Romney spokeswoman Amanda Henneberg dismissed the criticisms.
"This is a desperate attempt by President Obama's allies to distract from his failed economic policies, which have been particularly devastating to women," she said. "Hundreds of thousands of women have lost their jobs, poverty among women is highest in nearly two decades, and half of recent graduates can't find a good job. Middle-class families have struggled in the Obama economy, and Mitt Romney and Paul Ryan have a plan to strengthen the middle class and get our country back on the right track."
Since the race began, Romney has faced a gender gap in almost every poll, losing among women in one poll by more than 20 points in Pennsylvania and Ohio, according to a Quinnipiac/CBS/New York Times survey of swing states earlier this month. Women made up more than half the electorate in the last national election. But that gap has generally been offset by the fact that the Republican is leading handily among men.
Still, Democratic pollster Celinda Lake argued: "This helps motivate unmarried women out to vote. I think it hurts [Romney] with senior women and pre-retirement women. Because [for] these older baby boomer women it's a two-fer, right? They think [Medicare] may not be there when [they] get there. And they also are very loyal to Planned Parenthood [having come of age in the '60s]. It's not a hypothetical situation for them."
Romney has been viewed with suspicion by social conservatives, having modulated his stand on abortion rights since his 2002 gubernatorial run. He has sought to allay those concerns, while also hoping to avoid taking stands on issues like "personhood" -- which would define the beginning of life as the moment of fertilization -- saying such decisions are up to the states.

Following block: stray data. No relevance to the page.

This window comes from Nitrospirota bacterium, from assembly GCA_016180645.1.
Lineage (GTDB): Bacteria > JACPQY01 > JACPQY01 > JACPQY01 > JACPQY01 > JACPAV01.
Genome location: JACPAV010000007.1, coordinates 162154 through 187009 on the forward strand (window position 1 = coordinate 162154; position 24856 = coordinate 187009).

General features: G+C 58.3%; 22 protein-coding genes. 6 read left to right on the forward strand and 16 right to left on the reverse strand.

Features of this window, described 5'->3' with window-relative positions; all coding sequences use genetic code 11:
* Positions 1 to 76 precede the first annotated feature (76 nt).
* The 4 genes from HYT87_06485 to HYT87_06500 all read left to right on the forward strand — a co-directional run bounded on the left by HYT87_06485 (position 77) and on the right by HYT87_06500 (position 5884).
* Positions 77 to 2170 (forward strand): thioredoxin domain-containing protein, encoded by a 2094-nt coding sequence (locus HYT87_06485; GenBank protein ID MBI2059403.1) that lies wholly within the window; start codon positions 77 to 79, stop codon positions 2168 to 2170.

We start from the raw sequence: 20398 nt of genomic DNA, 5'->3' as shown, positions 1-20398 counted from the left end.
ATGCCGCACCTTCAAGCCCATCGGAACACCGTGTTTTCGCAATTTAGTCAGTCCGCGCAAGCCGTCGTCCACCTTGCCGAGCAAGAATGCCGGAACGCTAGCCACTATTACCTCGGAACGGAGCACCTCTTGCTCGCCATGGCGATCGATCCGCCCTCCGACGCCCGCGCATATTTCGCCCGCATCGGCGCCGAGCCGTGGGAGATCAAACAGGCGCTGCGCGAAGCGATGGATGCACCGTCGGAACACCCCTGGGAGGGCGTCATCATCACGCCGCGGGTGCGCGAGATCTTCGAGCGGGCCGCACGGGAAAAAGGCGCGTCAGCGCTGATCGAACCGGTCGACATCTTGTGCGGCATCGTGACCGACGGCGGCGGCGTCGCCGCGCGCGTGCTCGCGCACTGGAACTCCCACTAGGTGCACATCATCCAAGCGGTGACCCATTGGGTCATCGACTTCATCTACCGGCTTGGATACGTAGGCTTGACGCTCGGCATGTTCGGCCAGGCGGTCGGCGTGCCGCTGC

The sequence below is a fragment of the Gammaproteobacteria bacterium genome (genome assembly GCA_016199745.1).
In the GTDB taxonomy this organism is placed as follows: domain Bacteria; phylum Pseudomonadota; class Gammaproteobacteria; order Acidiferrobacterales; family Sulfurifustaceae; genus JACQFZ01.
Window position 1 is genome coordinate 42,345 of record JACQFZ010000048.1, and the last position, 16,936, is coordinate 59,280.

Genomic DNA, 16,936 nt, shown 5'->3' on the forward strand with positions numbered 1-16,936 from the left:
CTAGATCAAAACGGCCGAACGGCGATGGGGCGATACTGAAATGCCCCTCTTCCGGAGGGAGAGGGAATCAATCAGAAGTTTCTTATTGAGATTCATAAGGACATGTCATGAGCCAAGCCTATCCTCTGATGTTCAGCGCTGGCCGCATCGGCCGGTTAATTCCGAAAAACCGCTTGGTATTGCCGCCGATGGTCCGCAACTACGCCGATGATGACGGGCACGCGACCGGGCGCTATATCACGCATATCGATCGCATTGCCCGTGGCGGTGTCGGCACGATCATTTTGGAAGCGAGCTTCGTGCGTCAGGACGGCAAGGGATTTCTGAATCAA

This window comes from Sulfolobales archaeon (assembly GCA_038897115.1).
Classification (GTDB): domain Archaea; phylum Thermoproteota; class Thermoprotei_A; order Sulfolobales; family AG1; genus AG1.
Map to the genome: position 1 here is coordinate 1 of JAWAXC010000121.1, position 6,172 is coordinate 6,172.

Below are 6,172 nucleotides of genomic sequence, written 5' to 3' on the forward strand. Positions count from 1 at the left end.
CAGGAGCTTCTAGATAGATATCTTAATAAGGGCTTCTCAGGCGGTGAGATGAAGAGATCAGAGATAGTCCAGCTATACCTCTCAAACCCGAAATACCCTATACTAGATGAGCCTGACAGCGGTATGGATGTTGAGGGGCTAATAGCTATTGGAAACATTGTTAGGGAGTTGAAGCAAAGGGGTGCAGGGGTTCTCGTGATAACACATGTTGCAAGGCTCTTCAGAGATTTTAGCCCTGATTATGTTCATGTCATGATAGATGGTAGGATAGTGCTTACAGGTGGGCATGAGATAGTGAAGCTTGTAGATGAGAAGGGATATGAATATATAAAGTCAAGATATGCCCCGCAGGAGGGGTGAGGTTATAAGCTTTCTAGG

Romney has advocated ending federal funding for Planned Parenthood, and some of his rhetoric from the primaries -- when he ran against 1990s culture warrior Rick Santorum -- has made its way into Obama ads. The toughest spot on this topic so far features women declaring -- in reference to Romney's comments on abortion and Planned Parenthood -- "This isn't the 1950s," part of Chicago's effort to paint Romney as a throwback.
Lisa Maatz, director of public policy and government relations at the American Association of University Women (AAUW), a nationwide network of more than 100,000 members and donors, said the group has more than $2 million to spend on a voter education project in conjunction with the National Organization for Women. She sees the Ryan budget taking center stage.
"What we have found is that the only thing some women know about Mitt Romney is that he was the governor of Massachusetts and so they think, 'How conservative can he be?' said Maatz. "Well the selection of Ryan crystallizes who Romney is -- and allows us to draw a sharp contrast for women."